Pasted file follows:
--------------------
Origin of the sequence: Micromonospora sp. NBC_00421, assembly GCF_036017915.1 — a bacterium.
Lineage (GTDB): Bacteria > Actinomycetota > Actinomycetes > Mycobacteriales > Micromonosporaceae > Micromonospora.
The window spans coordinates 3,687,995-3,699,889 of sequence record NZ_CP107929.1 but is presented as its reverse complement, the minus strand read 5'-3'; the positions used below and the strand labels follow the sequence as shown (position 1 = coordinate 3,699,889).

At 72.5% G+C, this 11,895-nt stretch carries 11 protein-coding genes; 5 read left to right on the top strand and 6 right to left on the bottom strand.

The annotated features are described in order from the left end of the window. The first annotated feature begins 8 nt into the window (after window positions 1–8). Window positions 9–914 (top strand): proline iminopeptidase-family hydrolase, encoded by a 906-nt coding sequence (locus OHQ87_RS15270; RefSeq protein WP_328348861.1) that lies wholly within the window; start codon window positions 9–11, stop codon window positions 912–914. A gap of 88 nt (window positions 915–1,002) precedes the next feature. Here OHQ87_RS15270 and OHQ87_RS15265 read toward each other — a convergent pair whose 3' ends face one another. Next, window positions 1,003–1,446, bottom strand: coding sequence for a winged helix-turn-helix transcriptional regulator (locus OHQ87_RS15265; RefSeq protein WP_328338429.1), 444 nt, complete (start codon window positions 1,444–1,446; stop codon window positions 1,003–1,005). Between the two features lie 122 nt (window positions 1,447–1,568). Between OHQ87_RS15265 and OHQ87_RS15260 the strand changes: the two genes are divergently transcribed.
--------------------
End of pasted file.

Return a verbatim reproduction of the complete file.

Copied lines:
Origin of the sequence: Micromonospora sp. NBC_00421, assembly GCF_036017915.1 — a bacterium.
Lineage (GTDB): Bacteria > Actinomycetota > Actinomycetes > Mycobacteriales > Micromonosporaceae > Micromonospora.
The window spans coordinates 3,687,995-3,699,889 of sequence record NZ_CP107929.1 but is presented as its reverse complement, the minus strand read 5'-3'; the positions used below and the strand labels follow the sequence as shown (position 1 = coordinate 3,699,889).

At 72.5% G+C, this 11,895-nt stretch carries 11 protein-coding genes; 5 read left to right on the top strand and 6 right to left on the bottom strand.

The annotated features are described in order from the left end of the window. The first annotated feature begins 8 nt into the window (after window positions 1–8). Window positions 9–914 (top strand): proline iminopeptidase-family hydrolase, encoded by a 906-nt coding sequence (locus OHQ87_RS15270; RefSeq protein WP_328348861.1) that lies wholly within the window; start codon window positions 9–11, stop codon window positions 912–914. A gap of 88 nt (window positions 915–1,002) precedes the next feature. Here OHQ87_RS15270 and OHQ87_RS15265 read toward each other — a convergent pair whose 3' ends face one another. Next, window positions 1,003–1,446, bottom strand: coding sequence for a winged helix-turn-helix transcriptional regulator (locus OHQ87_RS15265; RefSeq protein WP_328338429.1), 444 nt, complete (start codon window positions 1,444–1,446; stop codon window positions 1,003–1,005). Between the two features lie 122 nt (window positions 1,447–1,568). Between OHQ87_RS15265 and OHQ87_RS15260 the strand changes: the two genes are divergently transcribed.